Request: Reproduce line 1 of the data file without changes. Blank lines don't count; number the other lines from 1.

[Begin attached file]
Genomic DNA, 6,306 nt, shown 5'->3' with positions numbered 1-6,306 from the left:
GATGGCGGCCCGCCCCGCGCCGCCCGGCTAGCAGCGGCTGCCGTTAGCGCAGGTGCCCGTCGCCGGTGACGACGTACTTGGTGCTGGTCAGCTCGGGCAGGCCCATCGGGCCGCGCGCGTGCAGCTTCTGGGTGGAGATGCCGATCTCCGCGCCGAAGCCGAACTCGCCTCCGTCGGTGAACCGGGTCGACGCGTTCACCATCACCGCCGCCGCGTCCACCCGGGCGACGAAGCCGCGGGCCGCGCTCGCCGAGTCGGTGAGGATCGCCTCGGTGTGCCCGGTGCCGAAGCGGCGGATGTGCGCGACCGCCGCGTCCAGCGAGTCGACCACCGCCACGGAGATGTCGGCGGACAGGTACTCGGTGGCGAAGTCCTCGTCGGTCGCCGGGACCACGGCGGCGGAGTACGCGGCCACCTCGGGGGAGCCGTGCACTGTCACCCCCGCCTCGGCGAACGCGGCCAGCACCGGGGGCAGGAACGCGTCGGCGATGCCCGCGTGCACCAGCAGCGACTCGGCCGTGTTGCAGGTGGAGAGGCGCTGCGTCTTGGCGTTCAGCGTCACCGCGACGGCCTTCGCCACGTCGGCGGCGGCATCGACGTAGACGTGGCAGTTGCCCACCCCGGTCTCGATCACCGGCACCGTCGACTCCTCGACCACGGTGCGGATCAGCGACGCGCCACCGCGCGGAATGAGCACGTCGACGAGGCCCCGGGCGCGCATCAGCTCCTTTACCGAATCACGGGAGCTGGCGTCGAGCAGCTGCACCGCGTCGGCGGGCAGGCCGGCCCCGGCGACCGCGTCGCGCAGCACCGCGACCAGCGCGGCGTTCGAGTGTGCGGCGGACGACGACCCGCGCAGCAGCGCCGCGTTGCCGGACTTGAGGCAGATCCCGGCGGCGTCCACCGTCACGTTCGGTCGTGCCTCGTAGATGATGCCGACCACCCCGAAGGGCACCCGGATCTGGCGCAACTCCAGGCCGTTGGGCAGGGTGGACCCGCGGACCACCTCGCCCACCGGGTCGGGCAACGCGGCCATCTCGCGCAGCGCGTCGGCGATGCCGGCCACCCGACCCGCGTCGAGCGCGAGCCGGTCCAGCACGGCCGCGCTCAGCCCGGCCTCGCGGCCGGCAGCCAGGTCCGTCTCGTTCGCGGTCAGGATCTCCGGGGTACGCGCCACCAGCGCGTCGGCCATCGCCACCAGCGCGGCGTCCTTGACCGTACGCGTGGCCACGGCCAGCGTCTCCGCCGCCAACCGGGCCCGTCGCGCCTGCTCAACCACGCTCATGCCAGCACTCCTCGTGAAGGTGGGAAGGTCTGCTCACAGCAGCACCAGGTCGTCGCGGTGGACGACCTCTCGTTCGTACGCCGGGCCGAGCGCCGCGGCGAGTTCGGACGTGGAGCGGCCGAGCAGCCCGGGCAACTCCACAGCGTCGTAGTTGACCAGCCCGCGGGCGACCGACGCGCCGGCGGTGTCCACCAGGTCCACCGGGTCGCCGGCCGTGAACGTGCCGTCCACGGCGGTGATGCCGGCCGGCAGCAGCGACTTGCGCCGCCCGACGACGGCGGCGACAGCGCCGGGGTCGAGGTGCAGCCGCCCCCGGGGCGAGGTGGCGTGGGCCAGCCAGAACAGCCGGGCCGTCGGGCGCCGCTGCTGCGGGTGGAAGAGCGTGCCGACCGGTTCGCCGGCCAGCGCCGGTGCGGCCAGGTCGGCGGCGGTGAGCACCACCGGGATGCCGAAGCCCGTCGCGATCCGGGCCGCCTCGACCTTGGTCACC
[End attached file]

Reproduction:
Genomic DNA, 6,306 nt, shown 5'->3' with positions numbered 1-6,306 from the left: